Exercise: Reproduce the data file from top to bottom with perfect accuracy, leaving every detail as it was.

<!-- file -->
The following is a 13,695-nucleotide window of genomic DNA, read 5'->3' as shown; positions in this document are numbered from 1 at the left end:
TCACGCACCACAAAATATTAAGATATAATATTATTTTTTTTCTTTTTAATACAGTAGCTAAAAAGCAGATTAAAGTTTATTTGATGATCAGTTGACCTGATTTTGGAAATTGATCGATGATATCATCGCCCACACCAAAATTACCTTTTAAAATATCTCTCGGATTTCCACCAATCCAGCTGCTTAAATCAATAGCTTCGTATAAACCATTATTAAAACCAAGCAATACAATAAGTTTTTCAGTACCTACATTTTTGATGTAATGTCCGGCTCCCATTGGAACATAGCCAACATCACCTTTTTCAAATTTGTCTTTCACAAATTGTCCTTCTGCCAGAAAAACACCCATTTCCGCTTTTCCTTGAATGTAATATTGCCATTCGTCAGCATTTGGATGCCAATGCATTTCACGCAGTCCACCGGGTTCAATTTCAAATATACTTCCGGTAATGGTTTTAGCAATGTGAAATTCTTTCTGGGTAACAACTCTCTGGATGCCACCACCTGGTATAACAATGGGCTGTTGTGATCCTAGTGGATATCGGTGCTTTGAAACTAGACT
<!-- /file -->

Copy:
The following is a 13,695-nucleotide window of genomic DNA, read 5'->3' as shown; positions in this document are numbered from 1 at the left end:
TCACGCACCACAAAATATTAAGATATAATATTATTTTTTTTCTTTTTAATACAGTAGCTAAAAAGCAGATTAAAGTTTATTTGATGATCAGTTGACCTGATTTTGGAAATTGATCGATGATATCATCGCCCACACCAAAATTACCTTTTAAAATATCTCTCGGATTTCCACCAATCCAGCTGCTTAAATCAATAGCTTCGTATAAACCATTATTAAAACCAAGCAATACAATAAGTTTTTCAGTACCTACATTTTTGATGTAATGTCCGGCTCCCATTGGAACATAGCCAACATCACCTTTTTCAAATTTGTCTTTCACAAATTGTCCTTCTGCCAGAAAAACACCCATTTCCGCTTTTCCTTGAATGTAATATTGCCATTCGTCAGCATTTGGATGCCAATGCATTTCACGCAGTCCACCGGGTTCAATTTCAAATATACTTCCGGTAATGGTTTTAGCAATGTGAAATTCTTTCTGGGTAACAACTCTCTGGATGCCACCACCTGGTATAACAATGGGCTGTTGTGATCCTAGTGGATATCGGTGCTTTGAAACTAGACT